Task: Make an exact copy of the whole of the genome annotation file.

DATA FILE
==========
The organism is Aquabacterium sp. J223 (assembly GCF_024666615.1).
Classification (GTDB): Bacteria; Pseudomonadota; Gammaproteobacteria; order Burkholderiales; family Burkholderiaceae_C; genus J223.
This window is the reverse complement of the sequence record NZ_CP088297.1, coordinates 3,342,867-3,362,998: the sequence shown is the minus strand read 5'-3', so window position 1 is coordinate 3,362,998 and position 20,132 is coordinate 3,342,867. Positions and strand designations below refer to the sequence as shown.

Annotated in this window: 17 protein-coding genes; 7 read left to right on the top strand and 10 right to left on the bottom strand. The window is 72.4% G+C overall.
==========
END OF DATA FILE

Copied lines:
The organism is Aquabacterium sp. J223 (assembly GCF_024666615.1).
Classification (GTDB): Bacteria; Pseudomonadota; Gammaproteobacteria; order Burkholderiales; family Burkholderiaceae_C; genus J223.
This window is the reverse complement of the sequence record NZ_CP088297.1, coordinates 3,342,867-3,362,998: the sequence shown is the minus strand read 5'-3', so window position 1 is coordinate 3,362,998 and position 20,132 is coordinate 3,342,867. Positions and strand designations below refer to the sequence as shown.

Annotated in this window: 17 protein-coding genes; 7 read left to right on the top strand and 10 right to left on the bottom strand. The window is 72.4% G+C overall.